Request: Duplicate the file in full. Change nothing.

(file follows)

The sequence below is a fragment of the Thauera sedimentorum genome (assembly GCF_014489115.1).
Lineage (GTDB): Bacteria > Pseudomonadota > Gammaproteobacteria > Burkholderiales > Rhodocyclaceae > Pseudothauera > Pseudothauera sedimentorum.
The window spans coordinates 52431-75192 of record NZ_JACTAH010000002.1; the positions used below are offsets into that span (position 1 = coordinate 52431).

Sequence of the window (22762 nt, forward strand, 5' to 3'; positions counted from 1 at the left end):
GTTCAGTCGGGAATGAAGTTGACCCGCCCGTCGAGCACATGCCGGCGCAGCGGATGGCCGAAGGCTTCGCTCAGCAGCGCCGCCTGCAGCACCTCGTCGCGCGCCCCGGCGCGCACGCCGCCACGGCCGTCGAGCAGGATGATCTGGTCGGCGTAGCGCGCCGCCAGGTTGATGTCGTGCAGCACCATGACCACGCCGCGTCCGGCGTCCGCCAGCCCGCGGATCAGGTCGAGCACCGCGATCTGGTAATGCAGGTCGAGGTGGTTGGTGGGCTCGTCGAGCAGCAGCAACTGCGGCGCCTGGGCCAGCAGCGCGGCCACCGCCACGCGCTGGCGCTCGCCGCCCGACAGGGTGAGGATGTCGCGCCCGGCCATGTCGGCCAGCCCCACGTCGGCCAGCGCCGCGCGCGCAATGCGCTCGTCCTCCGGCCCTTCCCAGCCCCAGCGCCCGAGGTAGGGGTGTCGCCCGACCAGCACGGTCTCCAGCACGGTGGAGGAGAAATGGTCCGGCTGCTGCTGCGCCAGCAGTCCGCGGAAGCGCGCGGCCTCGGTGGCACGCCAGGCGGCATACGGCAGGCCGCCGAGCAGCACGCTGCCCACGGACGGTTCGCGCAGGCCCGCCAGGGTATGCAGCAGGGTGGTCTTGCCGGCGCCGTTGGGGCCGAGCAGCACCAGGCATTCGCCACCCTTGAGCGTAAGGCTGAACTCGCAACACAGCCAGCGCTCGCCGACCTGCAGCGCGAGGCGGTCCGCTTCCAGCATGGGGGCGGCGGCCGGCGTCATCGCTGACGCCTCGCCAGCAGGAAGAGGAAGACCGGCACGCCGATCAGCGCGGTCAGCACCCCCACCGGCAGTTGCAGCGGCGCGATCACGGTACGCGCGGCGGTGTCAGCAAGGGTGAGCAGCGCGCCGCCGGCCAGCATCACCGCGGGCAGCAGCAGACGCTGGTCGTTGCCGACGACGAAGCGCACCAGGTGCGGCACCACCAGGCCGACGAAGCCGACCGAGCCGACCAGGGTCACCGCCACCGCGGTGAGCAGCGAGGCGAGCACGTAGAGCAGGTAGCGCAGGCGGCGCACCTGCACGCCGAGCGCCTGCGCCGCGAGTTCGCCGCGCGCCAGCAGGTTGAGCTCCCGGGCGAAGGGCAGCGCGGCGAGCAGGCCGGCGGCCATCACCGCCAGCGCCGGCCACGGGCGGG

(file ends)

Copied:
The sequence below is a fragment of the Thauera sedimentorum genome (assembly GCF_014489115.1).
Lineage (GTDB): Bacteria > Pseudomonadota > Gammaproteobacteria > Burkholderiales > Rhodocyclaceae > Pseudothauera > Pseudothauera sedimentorum.
The window spans coordinates 52431-75192 of record NZ_JACTAH010000002.1; the positions used below are offsets into that span (position 1 = coordinate 52431).

Sequence of the window (22762 nt, forward strand, 5' to 3'; positions counted from 1 at the left end):
GTTCAGTCGGGAATGAAGTTGACCCGCCCGTCGAGCACATGCCGGCGCAGCGGATGGCCGAAGGCTTCGCTCAGCAGCGCCGCCTGCAGCACCTCGTCGCGCGCCCCGGCGCGCACGCCGCCACGGCCGTCGAGCAGGATGATCTGGTCGGCGTAGCGCGCCGCCAGGTTGATGTCGTGCAGCACCATGACCACGCCGCGTCCGGCGTCCGCCAGCCCGCGGATCAGGTCGAGCACCGCGATCTGGTAATGCAGGTCGAGGTGGTTGGTGGGCTCGTCGAGCAGCAGCAACTGCGGCGCCTGGGCCAGCAGCGCGGCCACCGCCACGCGCTGGCGCTCGCCGCCCGACAGGGTGAGGATGTCGCGCCCGGCCATGTCGGCCAGCCCCACGTCGGCCAGCGCCGCGCGCGCAATGCGCTCGTCCTCCGGCCCTTCCCAGCCCCAGCGCCCGAGGTAGGGGTGTCGCCCGACCAGCACGGTCTCCAGCACGGTGGAGGAGAAATGGTCCGGCTGCTGCTGCGCCAGCAGTCCGCGGAAGCGCGCGGCCTCGGTGGCACGCCAGGCGGCATACGGCAGGCCGCCGAGCAGCACGCTGCCCACGGACGGTTCGCGCAGGCCCGCCAGGGTATGCAGCAGGGTGGTCTTGCCGGCGCCGTTGGGGCCGAGCAGCACCAGGCATTCGCCACCCTTGAGCGTAAGGCTGAACTCGCAACACAGCCAGCGCTCGCCGACCTGCAGCGCGAGGCGGTCCGCTTCCAGCATGGGGGCGGCGGCCGGCGTCATCGCTGACGCCTCGCCAGCAGGAAGAGGAAGACCGGCACGCCGATCAGCGCGGTCAGCACCCCCACCGGCAGTTGCAGCGGCGCGATCACGGTACGCGCGGCGGTGTCAGCAAGGGTGAGCAGCGCGCCGCCGGCCAGCATCACCGCGGGCAGCAGCAGACGCTGGTCGTTGCCGACGACGAAGCGCACCAGGTGCGGCACCACCAGGCCGACGAAGCCGACCGAGCCGACCAGGGTCACCGCCACCGCGGTGAGCAGCGAGGCGAGCACGTAGAGCAGGTAGCGCAGGCGGCGCACCTGCACGCCGAGCGCCTGCGCCGCGAGTTCGCCGCGCGCCAGCAGGTTGAGCTCCCGGGCGAAGGGCAGCGCGGCGAGCAGGCCGGCGGCCATCACCGCCAGCGCCGGCCACGGGCGGG